The states of sleep
Michel Jouvet
Scientific American (1967)


Brain Activities in Sleep

The Two Sleep States

The Suppression of Wakefulness

Sleep Centers

Paradoxical Sleep

The Evolution of Sleep

The Chemistry of Sleep


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Figure 4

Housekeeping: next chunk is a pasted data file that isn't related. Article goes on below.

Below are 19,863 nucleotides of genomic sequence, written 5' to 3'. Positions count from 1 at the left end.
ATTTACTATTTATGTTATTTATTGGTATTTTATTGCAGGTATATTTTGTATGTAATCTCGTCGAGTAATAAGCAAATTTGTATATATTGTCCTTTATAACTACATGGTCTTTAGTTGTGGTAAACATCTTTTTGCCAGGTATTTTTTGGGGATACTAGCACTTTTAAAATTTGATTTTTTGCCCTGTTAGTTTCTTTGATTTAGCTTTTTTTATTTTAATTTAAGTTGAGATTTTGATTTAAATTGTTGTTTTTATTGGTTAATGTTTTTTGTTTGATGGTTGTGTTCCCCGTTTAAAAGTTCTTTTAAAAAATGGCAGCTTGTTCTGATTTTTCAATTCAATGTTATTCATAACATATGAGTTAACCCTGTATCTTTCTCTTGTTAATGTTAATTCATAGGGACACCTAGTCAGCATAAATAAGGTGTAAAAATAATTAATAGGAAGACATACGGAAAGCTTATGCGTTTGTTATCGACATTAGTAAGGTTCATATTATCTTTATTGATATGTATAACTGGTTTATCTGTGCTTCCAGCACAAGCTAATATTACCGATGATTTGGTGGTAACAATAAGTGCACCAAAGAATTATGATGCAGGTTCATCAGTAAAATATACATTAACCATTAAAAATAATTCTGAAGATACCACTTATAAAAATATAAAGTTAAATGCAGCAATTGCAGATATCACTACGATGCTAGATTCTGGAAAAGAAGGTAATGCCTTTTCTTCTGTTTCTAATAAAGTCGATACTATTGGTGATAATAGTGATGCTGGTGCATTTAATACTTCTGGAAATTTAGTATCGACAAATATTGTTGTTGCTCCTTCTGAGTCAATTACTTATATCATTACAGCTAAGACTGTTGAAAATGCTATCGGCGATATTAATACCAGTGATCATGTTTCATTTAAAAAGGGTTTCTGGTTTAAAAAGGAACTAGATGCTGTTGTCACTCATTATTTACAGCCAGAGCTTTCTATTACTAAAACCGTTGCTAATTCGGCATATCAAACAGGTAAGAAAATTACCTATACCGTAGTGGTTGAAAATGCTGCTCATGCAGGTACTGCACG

VARYING RHYTHMS are identified with the various states of sleep. From left to right, a wakeful cat (I ) shows high speed alternations in electric potential in both cortical and subcortical regions of the brain, as well as neck-muscle tension. In light sleep (2) the cat shows a slower rhythm in the traces from the cortical and sub cortical regions, but neck-muscle tension continues. The phasic, or periodic, aspects of paradoxical sleep (3) are marked by isolated spike discharges from the rear of the cortex and the pons, as well as by rapid eye movement and limb movements. Loss of neck-muscle tension is a tonic (4) rather than a phasic phenomenon. Other tonic, or continuous, aspects of paradoxical sleep are high-speed cortical rhythms and regular "theta" waves from hippocampus.

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